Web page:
Giving a new lease of life: a unique Auroville unit restores old and abandoned furniture
“They look so pitiful when they come in, but when they leave us, they are so bright, happy and really beautiful!” rhapsodizes Coco . She is referring to the wooden artefacts and furniture that find their way into Aurorachana, a 9-year old business that she and her husband Clemens operate out of their home in Hope. Both diehard entrepreneurs, they have behind them a chequered and colourful trail of attempted and partial successful businesses – a bakery, candle-making unit, fashion tailoring, creating cosmetics, with the last in the series being a fish-farm called Golden Tilapia' [see AVToday, May 1989]. All this within a span of 30 years. While the fashion tailoring unit flourishes, they entered the new venture, that of furniture renovation, by accident. Being an ardent collector of antiques (her home feels like a curio shop-cum-museum), she was once approached by a seller of antique Indian figurines. “Then by chance I asked him if he could also bring furniture, and he said that he could. So I gave him all the cash I had with me, just about Rs 5000, and said perhaps that he could get me something with that. And that night I had the strangest of dreams – our entire garden was full of furniture!” The agent came back with three pieces which she then restored, and these were immediately bought by friends. Slowly more pieces were obtained and business grew.” Now their garden indeed spills over with furniture at various stages of completion, and business is going strong.
The furniture that Aurorachana deals with is of the colonial era – English and Pondicherry French, with some of Chettinad style. Made of teak or rosewood, these pieces are bought mainly from South India . Occasionally, unique pieces also come from far corners of the country for restoration in Aurorachna, like an elaborately carved Rajasthani Rice box. “We have our Tamil agents who do the travelling and scouting for us,” she says. “They buy from private homes where much of the old furniture lies forgotten and neglected. Young people want modern stuff and old furniture gets damaged. Since they don't know how to make it nice again, they want to get rid of it.” She also adds that there is a growing trend amongst young urbanites from the major metropolises like Chennai or Bangalore who are beginning to appreciate antiques. “I am always very happy if things stay in Auroville or in India .” She shows a baby's crib stand being made into a garment rack for an Aurovilian. The little cradle is on its way to becoming an end-table.
Success did not come easy. The lowest point in Aurorachana's history immediately followed Sept. 11th, 2001 . She recounts, “No customer showed up, no orders came, and we had no money to buy pieces to do work. Clemens and I even began to think of sending some of our people home because we couldn't afford their wages. At this point, it was not Auroville that stepped in to bail us out, but the local bank. They gave us a 5 lakh rupees (US $ 10,000) overdraft that was a lifesaver!” The money was used to buy a few pieces of furniture and start work again. “And miraculously on the last day of 2001, a customer stopped by and bought some pieces, and business quickly picked up again,” says Coco .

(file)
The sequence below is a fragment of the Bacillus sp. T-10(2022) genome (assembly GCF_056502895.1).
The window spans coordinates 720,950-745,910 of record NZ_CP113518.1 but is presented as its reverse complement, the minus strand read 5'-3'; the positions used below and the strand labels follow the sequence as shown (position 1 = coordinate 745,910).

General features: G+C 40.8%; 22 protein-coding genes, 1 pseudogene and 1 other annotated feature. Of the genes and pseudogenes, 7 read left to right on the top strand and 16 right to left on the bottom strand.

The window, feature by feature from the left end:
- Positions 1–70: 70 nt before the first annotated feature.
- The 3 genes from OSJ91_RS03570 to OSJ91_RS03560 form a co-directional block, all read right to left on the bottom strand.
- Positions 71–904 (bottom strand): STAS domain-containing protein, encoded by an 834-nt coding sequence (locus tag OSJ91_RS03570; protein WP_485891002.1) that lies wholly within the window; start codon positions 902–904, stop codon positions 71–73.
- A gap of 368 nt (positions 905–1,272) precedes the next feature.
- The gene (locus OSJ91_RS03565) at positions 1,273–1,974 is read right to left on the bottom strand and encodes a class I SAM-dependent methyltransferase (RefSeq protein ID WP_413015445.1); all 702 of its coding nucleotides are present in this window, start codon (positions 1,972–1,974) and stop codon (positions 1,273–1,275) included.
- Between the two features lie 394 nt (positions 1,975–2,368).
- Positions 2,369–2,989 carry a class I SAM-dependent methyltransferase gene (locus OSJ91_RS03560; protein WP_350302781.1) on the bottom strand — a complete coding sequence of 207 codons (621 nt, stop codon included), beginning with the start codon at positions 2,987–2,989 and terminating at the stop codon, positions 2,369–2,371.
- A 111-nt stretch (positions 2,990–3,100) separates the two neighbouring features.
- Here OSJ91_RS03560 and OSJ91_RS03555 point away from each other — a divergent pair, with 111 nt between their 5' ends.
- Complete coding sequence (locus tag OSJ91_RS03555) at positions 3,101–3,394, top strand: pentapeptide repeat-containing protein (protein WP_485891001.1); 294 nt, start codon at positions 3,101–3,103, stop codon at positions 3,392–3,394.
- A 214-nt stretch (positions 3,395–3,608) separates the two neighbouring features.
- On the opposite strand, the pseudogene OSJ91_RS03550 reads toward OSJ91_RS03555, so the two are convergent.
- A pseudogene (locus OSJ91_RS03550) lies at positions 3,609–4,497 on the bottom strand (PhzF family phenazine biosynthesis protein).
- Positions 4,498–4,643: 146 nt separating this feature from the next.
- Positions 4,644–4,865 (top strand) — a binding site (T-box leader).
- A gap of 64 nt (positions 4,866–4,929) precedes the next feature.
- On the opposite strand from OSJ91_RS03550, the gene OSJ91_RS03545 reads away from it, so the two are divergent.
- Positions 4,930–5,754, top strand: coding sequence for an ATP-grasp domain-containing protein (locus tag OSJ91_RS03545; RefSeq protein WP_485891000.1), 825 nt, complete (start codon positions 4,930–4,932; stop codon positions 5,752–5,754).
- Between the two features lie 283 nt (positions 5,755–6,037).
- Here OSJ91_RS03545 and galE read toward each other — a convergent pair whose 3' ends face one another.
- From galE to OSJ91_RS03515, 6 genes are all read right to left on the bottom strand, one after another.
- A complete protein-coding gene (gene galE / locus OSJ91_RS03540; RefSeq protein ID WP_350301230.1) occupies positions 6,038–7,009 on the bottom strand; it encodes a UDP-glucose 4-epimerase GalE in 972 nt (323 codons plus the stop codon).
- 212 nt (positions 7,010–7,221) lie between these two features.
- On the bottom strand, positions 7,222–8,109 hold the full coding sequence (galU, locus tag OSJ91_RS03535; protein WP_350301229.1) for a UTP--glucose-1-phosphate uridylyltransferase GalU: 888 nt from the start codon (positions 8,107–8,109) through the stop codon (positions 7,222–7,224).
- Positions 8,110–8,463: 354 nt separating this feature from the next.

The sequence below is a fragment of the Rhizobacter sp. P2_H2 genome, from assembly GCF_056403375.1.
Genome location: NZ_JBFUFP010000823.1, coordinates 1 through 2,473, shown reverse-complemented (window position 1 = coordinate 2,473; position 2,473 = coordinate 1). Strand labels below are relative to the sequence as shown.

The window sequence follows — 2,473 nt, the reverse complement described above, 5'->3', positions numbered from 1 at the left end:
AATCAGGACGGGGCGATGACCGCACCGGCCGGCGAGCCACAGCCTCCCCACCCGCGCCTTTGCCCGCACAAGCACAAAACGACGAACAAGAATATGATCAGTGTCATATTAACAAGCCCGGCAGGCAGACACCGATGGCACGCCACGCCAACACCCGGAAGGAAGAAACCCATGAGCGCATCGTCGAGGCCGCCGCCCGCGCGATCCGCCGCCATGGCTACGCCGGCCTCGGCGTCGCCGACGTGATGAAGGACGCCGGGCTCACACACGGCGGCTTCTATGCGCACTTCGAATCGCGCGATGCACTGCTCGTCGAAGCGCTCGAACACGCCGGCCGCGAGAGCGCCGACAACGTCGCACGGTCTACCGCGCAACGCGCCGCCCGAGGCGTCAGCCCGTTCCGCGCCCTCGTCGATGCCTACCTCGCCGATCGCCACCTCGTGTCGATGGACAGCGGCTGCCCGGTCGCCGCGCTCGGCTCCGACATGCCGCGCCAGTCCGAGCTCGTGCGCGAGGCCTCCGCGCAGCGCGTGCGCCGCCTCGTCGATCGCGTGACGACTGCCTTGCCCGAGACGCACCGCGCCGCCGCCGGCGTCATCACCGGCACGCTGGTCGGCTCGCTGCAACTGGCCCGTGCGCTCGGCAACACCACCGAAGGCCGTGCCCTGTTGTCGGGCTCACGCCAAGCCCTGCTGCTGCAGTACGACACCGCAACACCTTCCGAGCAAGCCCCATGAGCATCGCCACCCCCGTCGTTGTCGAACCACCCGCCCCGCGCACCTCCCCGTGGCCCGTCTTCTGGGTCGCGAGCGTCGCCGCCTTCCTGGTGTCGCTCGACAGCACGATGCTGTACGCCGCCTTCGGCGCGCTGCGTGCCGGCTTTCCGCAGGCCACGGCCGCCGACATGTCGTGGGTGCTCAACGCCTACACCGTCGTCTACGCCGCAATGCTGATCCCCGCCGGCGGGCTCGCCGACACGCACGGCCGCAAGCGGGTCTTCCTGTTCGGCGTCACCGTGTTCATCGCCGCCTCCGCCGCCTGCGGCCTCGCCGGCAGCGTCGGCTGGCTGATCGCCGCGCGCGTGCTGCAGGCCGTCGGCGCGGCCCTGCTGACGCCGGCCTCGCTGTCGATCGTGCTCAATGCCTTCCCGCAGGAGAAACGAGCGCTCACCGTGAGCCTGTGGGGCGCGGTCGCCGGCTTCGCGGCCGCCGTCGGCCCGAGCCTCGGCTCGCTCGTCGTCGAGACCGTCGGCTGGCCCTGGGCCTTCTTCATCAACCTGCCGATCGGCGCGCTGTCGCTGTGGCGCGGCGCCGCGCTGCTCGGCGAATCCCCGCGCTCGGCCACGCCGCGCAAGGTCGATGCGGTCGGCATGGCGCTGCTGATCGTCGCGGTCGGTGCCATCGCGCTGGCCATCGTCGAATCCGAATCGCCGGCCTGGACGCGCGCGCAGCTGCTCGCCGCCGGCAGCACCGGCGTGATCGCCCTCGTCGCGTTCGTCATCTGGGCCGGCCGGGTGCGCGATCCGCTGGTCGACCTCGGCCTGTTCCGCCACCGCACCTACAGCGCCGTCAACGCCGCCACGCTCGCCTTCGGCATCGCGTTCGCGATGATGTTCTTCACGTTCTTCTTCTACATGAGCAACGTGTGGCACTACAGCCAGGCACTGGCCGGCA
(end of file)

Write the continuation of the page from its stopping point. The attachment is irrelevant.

This experience left her feeling poorly supported by Auroville. So how can Auroville be supportive? Sharing is the obvious answer according to Coco ; sharing work and resources in hard times, in addition to financial help from Auroville. “At present,” she explains, “if I need help, I go to friends; I do not expect anything from Auroville.” What does she think of the 1 crore rupee emergency standby fund for businesses that Ulli is proposing? “That would be fantastic! For us, a 5 to 10 lakh Rs credit line (US $ 11,500-23,000) would make us more efficient.” In a business where expenses – price of pieces, raw material costs, worker wages, packing and mailing charges – are incurred well in advance before payment is realized, it is not uncommon to find oneself short of funds. “There are times when rare pieces come for sale but we don't have the money,” says Coco . “Without cash in hand, the pieces get quickly sold to the next buyer. And then it is gone for ever!” Competition in the antique furniture market is stiff. “In the past, we were one of the few in this business, but now there are at least fifty or more shops in this area alone.” Coco uses their presence to her advantage. For some of her regular customers, she assembles an assortment of pieces from other shops besides her own. “This gives them the freedom to not feel obliged to buy only from us,” she adds.
Aurorachana runs with a team of thirty – skilled carpenters and apprentices who are working their way up. Apart from Coco and Clemens, there are no other Aurovilians in the unit. “We tried, but our hours did not suit many. We work late; sometimes packing containers in the middle of the night from 2.30 am till 7 am . Most Aurovilians want regular hours. And this for us is almost impossible. There is no free day, not even Sunday, when we have the most visitors stopping on their way from Matrimandir.” She also describes herself and Clemens as ‘workaholics' an attitude that has been immensely useful in running the business. But more than that, Coco believes that furniture is her true calling. Having grown up in Germany with antique furniture, she had always dreamed of owning a furniture shop. “And when I first came to Pondy, I remember a very old French lady. Her name was Madame Pierre and she sold beautiful furniture. Most early Aurovilians bought their first pieces from her. I remember her sitting in the middle of all her wonderful furniture and I wanted to end up like that – and I guess I have!”